Moench argues that we should discount Platt 's holding because it was a "collusive" lawsuit, brought by one of the Union Pacific's own attorneys, William H. Platt, and completely funded by the railroad. Brief of Appellant, at 10. Although this contention is intriguing, we note that the case was argued before the Court by the Attorney General of the United States as intervenor in opposition to The Union Pacific, see Platt v. The Union Pac. R.R., 99 U.S. 48, 48 (1879) (reporter's syllabus). Additionally, the Court fully considered and discussed the "sale or disposal" issue. Because Platt has never been overturned, it remains determinative on this point


This quiet title suit resolves only the relative rights of the parties involved. From the record before us, it appears evident that if any doubt remains about the nature of the interest granted to The Union Pacific, the only party who could raise that question would be the original grantor, the United States. Burke v. Southern Pac. R.R., 234 U.S. 669, 34 S.Ct. 907, 58 L.Ed. 1527 (1914), a case brought by a person claiming mineral rights in lands patented to the railroad, held that the government's issuance of a patent vested title to petroleum deposits located in the lands conveyed. Id. at 710-11, 34 S.Ct. at 923-24. The railroad's title was subject to the government's right to attack the patent by a direct suit for annulment if the land was known to be mineral when the patent was issued. Id. The government does not appear in this case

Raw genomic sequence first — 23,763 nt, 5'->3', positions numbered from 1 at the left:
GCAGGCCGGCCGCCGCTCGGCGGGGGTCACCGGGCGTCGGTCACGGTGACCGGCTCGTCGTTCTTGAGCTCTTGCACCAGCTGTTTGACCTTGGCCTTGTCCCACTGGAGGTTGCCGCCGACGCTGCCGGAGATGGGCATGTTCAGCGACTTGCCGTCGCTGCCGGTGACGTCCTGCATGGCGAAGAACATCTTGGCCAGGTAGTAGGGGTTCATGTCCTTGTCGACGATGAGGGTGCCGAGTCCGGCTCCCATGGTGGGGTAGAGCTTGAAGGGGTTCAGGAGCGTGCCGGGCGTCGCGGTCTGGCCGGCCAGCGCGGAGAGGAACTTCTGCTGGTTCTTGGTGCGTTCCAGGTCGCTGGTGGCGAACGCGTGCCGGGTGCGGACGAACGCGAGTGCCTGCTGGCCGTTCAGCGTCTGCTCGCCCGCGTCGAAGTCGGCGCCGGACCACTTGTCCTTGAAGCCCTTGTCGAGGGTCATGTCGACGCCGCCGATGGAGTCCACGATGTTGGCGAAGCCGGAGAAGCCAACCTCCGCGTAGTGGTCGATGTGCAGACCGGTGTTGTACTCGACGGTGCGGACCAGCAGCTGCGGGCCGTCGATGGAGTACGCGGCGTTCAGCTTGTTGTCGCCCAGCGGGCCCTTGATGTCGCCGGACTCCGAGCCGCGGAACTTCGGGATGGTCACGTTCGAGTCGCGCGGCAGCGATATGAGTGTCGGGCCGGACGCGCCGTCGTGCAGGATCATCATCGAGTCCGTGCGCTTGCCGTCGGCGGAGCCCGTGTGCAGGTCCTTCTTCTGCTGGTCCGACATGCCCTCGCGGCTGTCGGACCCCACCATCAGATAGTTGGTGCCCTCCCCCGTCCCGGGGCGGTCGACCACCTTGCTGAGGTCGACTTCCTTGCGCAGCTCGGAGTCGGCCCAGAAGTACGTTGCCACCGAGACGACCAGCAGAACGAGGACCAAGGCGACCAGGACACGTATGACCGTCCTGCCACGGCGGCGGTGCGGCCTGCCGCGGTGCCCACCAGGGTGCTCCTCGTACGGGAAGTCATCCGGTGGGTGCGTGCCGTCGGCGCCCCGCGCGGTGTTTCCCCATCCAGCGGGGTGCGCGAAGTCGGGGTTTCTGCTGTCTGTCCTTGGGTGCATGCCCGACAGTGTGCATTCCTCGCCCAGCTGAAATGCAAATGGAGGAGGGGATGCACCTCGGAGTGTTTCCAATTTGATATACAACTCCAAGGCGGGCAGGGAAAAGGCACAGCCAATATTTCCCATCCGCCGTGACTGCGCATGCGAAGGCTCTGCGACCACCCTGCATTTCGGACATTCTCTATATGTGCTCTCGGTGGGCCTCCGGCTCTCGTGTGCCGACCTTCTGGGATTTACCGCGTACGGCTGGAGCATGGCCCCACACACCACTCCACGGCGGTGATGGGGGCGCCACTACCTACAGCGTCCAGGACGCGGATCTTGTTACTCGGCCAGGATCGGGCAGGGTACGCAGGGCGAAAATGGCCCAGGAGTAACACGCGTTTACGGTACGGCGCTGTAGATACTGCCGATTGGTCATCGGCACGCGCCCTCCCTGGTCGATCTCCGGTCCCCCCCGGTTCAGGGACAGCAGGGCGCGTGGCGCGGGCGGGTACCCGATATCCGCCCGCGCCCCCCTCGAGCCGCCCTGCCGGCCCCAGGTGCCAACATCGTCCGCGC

Likewise, the only other cloud on appellees' interests here, the mineral lands exception contained in the original federal patents, see note 2 supra, would lie in favor of the government. The government does not appear to contest the Supreme Court's holding in Burke, 234 U.S. at 710, 34 S.Ct. at 923, that such exception is void and of no effect.


We also reject Moench's argument that a factual dispute involving the meaning of or adherence to the "sale or disposal" condition precludes summary judgment in this case. Questions of statutory construction and legislative history traditionally present legal questions properly resolved by summary judgment. Standard Oil v. Department of Energy, 596 F.2d 1029, 1066 (Temp.Em.Ct. of App.1978); Mobil Oil Corp. v. Federal Energy Admin., 566 F.2d 87, 92 (Temp.Em.Ct. of App.1977)